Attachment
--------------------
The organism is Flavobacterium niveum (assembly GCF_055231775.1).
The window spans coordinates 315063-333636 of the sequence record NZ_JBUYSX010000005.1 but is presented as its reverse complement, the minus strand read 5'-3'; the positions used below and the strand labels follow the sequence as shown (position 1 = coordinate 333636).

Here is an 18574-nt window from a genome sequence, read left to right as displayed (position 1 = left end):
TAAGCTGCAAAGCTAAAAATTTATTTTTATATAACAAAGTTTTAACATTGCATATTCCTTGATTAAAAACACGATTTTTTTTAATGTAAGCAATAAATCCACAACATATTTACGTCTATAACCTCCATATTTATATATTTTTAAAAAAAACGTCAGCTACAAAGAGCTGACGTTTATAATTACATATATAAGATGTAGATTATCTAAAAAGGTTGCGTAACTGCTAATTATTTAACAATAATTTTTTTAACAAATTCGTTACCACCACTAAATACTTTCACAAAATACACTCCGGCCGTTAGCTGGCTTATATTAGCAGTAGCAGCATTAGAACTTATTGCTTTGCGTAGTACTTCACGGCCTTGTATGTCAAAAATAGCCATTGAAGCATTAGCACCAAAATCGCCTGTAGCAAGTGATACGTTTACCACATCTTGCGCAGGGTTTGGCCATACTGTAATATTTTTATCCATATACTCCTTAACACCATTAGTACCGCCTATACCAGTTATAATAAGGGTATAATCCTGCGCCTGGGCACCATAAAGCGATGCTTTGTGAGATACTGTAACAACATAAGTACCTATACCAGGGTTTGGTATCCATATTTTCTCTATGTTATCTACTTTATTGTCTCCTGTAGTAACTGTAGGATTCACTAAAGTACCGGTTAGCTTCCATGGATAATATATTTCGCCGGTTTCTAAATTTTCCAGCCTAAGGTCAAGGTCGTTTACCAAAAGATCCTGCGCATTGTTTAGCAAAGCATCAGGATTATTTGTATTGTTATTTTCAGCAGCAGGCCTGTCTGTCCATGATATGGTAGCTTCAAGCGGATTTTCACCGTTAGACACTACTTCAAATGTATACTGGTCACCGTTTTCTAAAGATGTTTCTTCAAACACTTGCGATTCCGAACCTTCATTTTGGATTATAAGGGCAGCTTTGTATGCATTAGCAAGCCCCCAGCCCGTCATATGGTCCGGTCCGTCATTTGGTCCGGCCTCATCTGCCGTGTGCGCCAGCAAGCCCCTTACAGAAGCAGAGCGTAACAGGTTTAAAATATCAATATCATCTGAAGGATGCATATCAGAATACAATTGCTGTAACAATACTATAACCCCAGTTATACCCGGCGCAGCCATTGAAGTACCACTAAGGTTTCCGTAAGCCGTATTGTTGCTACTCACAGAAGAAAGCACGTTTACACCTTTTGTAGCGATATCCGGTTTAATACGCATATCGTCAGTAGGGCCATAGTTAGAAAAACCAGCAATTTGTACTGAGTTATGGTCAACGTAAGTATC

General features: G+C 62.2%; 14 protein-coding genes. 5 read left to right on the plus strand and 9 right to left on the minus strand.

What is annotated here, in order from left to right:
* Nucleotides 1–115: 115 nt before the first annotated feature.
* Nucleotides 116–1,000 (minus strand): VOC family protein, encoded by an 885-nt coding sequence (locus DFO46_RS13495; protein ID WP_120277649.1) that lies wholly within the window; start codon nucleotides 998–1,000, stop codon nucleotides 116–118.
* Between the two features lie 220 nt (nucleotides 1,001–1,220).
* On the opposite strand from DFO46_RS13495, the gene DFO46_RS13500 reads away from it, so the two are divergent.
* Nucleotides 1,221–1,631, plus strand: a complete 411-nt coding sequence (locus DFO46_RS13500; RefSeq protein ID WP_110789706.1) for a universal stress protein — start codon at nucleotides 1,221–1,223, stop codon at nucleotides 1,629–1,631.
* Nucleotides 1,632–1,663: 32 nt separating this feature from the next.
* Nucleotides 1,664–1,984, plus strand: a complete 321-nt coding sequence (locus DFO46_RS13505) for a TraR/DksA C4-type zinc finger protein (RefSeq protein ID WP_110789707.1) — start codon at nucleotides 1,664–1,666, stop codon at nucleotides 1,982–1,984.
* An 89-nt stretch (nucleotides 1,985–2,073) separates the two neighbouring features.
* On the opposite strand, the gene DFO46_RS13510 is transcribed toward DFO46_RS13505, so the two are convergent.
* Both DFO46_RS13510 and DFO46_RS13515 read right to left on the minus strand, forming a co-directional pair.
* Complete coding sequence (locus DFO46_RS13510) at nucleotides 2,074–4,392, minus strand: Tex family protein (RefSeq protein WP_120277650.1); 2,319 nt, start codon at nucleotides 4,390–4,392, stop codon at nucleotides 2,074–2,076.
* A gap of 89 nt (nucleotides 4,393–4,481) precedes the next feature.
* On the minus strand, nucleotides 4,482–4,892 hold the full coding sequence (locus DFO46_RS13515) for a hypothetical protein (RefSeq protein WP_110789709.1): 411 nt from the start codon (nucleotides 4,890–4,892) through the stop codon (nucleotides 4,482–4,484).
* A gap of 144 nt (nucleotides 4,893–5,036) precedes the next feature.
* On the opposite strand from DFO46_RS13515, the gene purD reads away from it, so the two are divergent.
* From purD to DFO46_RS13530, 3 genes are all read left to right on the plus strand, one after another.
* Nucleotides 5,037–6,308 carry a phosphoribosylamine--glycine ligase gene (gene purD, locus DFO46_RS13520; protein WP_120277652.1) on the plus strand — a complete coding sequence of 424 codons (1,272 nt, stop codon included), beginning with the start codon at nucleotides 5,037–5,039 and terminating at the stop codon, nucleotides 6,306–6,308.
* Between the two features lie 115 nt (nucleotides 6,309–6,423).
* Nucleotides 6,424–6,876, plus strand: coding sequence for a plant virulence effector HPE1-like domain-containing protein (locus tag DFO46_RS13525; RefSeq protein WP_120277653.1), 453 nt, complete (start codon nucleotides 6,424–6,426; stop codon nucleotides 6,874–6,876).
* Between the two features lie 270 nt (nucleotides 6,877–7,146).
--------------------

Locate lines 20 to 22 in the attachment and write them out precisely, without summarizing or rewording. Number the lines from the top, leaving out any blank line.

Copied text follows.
* A gap of 144 nt (nucleotides 4,893–5,036) precedes the next feature.
* On the opposite strand from DFO46_RS13515, the gene purD reads away from it, so the two are divergent.
* From purD to DFO46_RS13530, 3 genes are all read left to right on the plus strand, one after another.